The First Japanese Neighborhoods of New York
New York is home to a vibrant Japanese and Japanese American community filled with business owners, professionals, artists, students, and others pursuing a great range of interests. Over 30,000 Japanese nationals live throughout the five boroughs of New York City, but there has never been an official “Japan Town” or “Little Tokyo” comparable to New York’s famous Chinatown. The majority of them reside in Manhattan, followed by Queens and Brooklyn, and their presence is so ubiquitous that it may be rather difficult to imagine a time when there was hardly a trace of Japan anywhere in the city.
The first Japanese diplomatic delegation, dressed in traditional kimono and carrying samurai swords, arrived in 1860. Their arrival was much anticipated, with over half a million New Yorkers turning out to see the parade that was held in their honor on Broadway; however, despite this attention, it was not until the late 1800’s that Japanese immigrants began settling in New York, and in rather surprising places.
The first Japanese residential community in New York grew around the Brooklyn Navy Yard. Early Japanese immigrants included those interested in business or scholastic endeavors, but were mostly comprised of crew members on ships who aspired to new lives in this far away land. They found work as laborers and domestic workers and faced the daily challenges of learning the customs and the language of their adopted home. By the early 1900’s, there were roughly 3,000 Japanese issei (first generation immigrants) living in New York and they built up a number of Japanese boarding houses, restaurants, churches, and other businesses to serve their community as it expanded. Institutions that still serve as communal gathering points like the Nippon Club, Japan Society, and the Japanese American Association were also founded then.
During this same period, a Japanese neighborhood developed in Lincoln Square, attracting working class Japanese and Japanese Americans, many of whom were employed in the restaurant industry. The Upper West Side and Morningside Heights also became popular areas for Japanese families to settle, naturally leading to the opening of a number of Japanese-owned stores in the area. A small park on Riverside Drive near 122nd Street was even renamed Sakura Park in 1912 after a donation of cherry trees from the Committee of Japanese Residents of New York.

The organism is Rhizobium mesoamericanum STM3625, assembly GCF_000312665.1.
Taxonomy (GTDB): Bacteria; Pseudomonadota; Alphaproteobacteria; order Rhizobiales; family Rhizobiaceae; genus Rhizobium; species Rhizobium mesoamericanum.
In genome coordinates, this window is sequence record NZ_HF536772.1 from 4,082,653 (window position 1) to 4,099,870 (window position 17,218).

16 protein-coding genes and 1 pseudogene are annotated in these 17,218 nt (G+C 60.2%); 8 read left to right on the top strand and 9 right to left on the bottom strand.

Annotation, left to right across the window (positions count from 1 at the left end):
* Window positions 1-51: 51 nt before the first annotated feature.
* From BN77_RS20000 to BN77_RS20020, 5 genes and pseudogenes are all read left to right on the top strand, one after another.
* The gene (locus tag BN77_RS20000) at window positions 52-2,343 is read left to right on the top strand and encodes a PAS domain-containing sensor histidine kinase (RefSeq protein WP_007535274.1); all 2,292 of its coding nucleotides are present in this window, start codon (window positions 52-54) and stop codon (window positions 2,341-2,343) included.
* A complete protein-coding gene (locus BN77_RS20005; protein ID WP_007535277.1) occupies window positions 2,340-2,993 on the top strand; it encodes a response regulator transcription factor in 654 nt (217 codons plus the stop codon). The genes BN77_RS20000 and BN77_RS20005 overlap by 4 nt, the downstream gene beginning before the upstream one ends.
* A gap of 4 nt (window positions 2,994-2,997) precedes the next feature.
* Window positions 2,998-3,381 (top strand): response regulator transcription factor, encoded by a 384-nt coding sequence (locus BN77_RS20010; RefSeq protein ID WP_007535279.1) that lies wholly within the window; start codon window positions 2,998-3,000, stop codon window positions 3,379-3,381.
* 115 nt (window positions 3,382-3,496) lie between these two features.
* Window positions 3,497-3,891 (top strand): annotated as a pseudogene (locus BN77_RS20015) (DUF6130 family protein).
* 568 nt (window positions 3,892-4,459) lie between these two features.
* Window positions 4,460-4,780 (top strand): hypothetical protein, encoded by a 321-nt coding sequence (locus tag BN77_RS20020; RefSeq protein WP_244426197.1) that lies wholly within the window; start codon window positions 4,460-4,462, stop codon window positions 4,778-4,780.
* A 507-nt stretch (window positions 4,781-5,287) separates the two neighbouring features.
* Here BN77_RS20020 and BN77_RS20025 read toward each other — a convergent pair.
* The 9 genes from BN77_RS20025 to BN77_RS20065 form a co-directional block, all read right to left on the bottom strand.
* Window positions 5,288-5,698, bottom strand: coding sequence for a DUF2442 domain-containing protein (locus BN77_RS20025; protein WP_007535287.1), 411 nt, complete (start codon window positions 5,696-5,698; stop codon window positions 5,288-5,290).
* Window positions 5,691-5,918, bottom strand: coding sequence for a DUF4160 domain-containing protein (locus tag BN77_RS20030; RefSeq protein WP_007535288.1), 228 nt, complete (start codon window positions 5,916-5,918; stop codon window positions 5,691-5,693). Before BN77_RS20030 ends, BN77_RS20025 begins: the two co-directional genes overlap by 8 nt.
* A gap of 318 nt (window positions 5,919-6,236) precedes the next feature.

The contributions of these first communities paved the way for generations of Japanese to come live and work in New York City. In particular, there are notable Japanese populations in Manhattan’s Upper East Side and the East Village, Astoria in Queens, as well as in Park Slope, Cobble Hill, and Williamsburg in Brooklyn. The indelible presence of Japanese culture is found in the arts, business and everyday life of this diverse city. This could not have happened without the Japanese who came to New York more than a century ago, and their influence continues to grow with those who follow in their footsteps.
Japan’s Intriguing “B-Class Cuisine” in New York?
“B-Class Cuisine,” or B-kyu gurume (gourmet), may not sound appetizing, it is actually all about being delicious. The phrase, which was coined in the 1980s, began as a backlash against the idea that food could be evaluated solely on its cost or the rarity of its ingredients. B-kyu gurume espouses the idea that enjoyable food neither has to be made out of expensive ingredients nor be expensive itself. The term grew in popularity during the economic downturn of the 1990s and has evolved to include dishes that incorporate locally sourced ingredients, regional flavors, in addition to unorthodox garnishes that add depth and flavor....
Bilingual in Brooklyn
Have you ever thought about studying Japanese? Does it sound hard? Well, right now there is a group of students at a public elementary school in Brooklyn who receive half of their education in Japanese. This is not an English to Japanese translation of what they are learning either. These kids are listening to their teacher, responding, and talking to each other in Japanese....
Baseball, the National Sport of Japan?
Technically speaking, Sumo is the national sport of Japan, but with sold-out stadiums around the country, baseball is very popular. Japan’s twelve professional baseball teams garner a devoted following from people of all ages. At every game, there are always fans enthusiastically cheering on their favorite players and teams in many ways, such as: waving banners, releasing balloons into the air in unison, and chanting to the beat of instruments played by their team’s fan club in the stands. Baseball is so popular that even the high school baseball tournaments held at Koshien Stadium in Hyogo Prefecture are broadcasted into the homes around the country via national television and radio stations....
Would you like to receive the latest issues of Japan Info in your inbox?
Japan Info is a publication of the Consulate General of Japan in New York; however, the opinions and materials contained herein do not necessarily represent the views or policies of the Government of Japan.